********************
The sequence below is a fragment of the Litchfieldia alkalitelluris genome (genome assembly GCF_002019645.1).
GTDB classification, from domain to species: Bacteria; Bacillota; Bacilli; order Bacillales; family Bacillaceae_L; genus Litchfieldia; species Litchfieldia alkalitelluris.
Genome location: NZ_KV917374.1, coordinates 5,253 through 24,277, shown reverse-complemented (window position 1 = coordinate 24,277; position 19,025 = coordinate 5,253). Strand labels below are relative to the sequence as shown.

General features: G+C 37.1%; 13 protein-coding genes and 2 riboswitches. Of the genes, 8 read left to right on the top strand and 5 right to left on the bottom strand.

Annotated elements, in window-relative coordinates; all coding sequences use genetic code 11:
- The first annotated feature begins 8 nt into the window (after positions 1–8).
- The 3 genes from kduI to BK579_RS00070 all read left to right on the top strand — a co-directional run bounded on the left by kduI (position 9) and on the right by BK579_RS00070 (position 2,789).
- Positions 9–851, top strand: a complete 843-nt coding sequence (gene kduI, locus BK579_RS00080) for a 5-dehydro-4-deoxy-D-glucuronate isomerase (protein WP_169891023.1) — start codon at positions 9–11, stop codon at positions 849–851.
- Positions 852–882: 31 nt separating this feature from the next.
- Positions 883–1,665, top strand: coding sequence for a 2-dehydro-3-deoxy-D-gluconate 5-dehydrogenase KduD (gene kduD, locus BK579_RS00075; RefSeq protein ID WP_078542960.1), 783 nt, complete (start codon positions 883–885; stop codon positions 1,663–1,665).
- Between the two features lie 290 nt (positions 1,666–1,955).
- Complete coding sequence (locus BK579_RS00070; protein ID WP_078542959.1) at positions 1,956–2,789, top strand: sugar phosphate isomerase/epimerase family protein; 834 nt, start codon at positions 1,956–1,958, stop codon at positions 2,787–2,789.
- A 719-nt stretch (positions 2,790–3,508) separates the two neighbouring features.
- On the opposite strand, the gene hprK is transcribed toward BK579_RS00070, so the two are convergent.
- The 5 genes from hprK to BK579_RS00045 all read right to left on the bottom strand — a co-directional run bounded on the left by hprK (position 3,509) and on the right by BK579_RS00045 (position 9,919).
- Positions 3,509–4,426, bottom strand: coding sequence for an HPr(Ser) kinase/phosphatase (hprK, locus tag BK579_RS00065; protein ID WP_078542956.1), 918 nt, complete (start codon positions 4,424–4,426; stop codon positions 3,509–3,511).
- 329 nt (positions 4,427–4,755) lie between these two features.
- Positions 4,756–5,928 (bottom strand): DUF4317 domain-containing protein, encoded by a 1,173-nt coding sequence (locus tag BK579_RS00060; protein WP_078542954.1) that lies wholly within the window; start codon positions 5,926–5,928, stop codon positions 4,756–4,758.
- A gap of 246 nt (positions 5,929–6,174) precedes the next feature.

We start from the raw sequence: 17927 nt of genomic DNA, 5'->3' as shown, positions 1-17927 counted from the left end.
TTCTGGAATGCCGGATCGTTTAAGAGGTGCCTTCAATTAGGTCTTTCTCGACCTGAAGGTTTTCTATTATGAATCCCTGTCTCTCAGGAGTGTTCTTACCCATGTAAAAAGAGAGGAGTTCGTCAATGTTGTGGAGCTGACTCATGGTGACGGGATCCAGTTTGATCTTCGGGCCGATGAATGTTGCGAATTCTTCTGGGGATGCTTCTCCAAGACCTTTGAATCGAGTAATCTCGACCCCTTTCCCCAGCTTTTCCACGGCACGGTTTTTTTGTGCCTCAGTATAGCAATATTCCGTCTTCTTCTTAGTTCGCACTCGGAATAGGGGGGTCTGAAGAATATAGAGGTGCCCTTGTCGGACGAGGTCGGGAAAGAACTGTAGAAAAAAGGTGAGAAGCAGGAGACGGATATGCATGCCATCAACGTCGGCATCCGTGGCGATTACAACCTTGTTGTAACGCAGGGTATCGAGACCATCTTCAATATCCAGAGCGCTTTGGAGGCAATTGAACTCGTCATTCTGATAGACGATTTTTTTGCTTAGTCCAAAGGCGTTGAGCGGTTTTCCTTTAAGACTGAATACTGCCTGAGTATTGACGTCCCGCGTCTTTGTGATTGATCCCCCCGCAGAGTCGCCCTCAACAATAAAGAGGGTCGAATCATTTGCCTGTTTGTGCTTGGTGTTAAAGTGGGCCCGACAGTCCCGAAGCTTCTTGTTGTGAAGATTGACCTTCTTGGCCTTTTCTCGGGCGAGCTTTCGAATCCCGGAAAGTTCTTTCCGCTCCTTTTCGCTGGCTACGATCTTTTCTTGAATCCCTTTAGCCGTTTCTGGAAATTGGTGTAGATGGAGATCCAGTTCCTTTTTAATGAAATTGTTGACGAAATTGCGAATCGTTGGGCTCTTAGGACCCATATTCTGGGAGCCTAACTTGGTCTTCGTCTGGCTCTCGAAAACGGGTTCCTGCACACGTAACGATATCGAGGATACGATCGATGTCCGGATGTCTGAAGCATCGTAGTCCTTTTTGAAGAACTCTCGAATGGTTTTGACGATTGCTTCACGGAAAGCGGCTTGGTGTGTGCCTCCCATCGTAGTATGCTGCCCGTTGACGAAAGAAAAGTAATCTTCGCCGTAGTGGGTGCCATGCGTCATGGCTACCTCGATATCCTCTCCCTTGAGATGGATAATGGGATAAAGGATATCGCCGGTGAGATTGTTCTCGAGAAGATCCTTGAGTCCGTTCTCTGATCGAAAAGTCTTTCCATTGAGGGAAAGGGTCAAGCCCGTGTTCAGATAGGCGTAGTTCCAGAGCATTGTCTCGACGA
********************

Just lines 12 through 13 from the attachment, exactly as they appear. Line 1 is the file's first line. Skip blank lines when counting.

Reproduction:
- Complete coding sequence (locus BK579_RS00070; protein ID WP_078542959.1) at positions 1,956–2,789, top strand: sugar phosphate isomerase/epimerase family protein; 834 nt, start codon at positions 1,956–1,958, stop codon at positions 2,787–2,789.
- A 719-nt stretch (positions 2,790–3,508) separates the two neighbouring features.